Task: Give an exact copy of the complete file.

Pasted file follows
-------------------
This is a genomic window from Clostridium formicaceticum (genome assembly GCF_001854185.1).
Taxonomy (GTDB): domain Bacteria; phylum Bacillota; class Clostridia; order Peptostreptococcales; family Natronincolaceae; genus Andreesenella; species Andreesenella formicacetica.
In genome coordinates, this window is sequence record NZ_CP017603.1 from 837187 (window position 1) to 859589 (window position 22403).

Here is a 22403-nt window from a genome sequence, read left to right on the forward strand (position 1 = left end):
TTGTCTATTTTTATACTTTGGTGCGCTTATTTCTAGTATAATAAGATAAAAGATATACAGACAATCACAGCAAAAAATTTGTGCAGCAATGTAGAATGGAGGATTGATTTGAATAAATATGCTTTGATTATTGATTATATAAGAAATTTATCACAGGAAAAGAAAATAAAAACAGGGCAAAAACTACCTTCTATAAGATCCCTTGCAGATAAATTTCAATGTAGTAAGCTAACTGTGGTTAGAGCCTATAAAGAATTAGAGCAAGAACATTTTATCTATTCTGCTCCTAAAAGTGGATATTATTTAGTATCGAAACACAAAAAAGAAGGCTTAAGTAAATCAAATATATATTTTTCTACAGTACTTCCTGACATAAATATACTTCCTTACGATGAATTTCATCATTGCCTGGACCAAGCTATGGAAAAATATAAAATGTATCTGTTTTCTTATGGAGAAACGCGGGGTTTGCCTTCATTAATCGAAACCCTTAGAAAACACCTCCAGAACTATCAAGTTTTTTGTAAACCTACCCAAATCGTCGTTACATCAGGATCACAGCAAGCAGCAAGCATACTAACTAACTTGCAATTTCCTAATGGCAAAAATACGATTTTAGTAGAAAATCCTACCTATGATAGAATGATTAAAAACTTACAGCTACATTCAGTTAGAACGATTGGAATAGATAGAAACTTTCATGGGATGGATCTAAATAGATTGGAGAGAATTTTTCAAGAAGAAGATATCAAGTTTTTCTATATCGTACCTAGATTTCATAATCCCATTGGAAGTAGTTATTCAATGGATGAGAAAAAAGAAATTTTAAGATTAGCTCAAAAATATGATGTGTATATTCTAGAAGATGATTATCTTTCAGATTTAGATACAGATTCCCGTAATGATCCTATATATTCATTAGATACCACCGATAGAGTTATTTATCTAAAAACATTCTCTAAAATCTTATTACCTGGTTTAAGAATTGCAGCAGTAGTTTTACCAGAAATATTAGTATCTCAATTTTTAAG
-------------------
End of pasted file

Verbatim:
This is a genomic window from Clostridium formicaceticum (genome assembly GCF_001854185.1).
Taxonomy (GTDB): domain Bacteria; phylum Bacillota; class Clostridia; order Peptostreptococcales; family Natronincolaceae; genus Andreesenella; species Andreesenella formicacetica.
In genome coordinates, this window is sequence record NZ_CP017603.1 from 837187 (window position 1) to 859589 (window position 22403).

Here is a 22403-nt window from a genome sequence, read left to right on the forward strand (position 1 = left end):
TTGTCTATTTTTATACTTTGGTGCGCTTATTTCTAGTATAATAAGATAAAAGATATACAGACAATCACAGCAAAAAATTTGTGCAGCAATGTAGAATGGAGGATTGATTTGAATAAATATGCTTTGATTATTGATTATATAAGAAATTTATCACAGGAAAAGAAAATAAAAACAGGGCAAAAACTACCTTCTATAAGATCCCTTGCAGATAAATTTCAATGTAGTAAGCTAACTGTGGTTAGAGCCTATAAAGAATTAGAGCAAGAACATTTTATCTATTCTGCTCCTAAAAGTGGATATTATTTAGTATCGAAACACAAAAAAGAAGGCTTAAGTAAATCAAATATATATTTTTCTACAGTACTTCCTGACATAAATATACTTCCTTACGATGAATTTCATCATTGCCTGGACCAAGCTATGGAAAAATATAAAATGTATCTGTTTTCTTATGGAGAAACGCGGGGTTTGCCTTCATTAATCGAAACCCTTAGAAAACACCTCCAGAACTATCAAGTTTTTTGTAAACCTACCCAAATCGTCGTTACATCAGGATCACAGCAAGCAGCAAGCATACTAACTAACTTGCAATTTCCTAATGGCAAAAATACGATTTTAGTAGAAAATCCTACCTATGATAGAATGATTAAAAACTTACAGCTACATTCAGTTAGAACGATTGGAATAGATAGAAACTTTCATGGGATGGATCTAAATAGATTGGAGAGAATTTTTCAAGAAGAAGATATCAAGTTTTTCTATATCGTACCTAGATTTCATAATCCCATTGGAAGTAGTTATTCAATGGATGAGAAAAAAGAAATTTTAAGATTAGCTCAAAAATATGATGTGTATATTCTAGAAGATGATTATCTTTCAGATTTAGATACAGATTCCCGTAATGATCCTATATATTCATTAGATACCACCGATAGAGTTATTTATCTAAAAACATTCTCTAAAATCTTATTACCTGGTTTAAGAATTGCAGCAGTAGTTTTACCAGAAATATTAGTATCTCAATTTTTAAG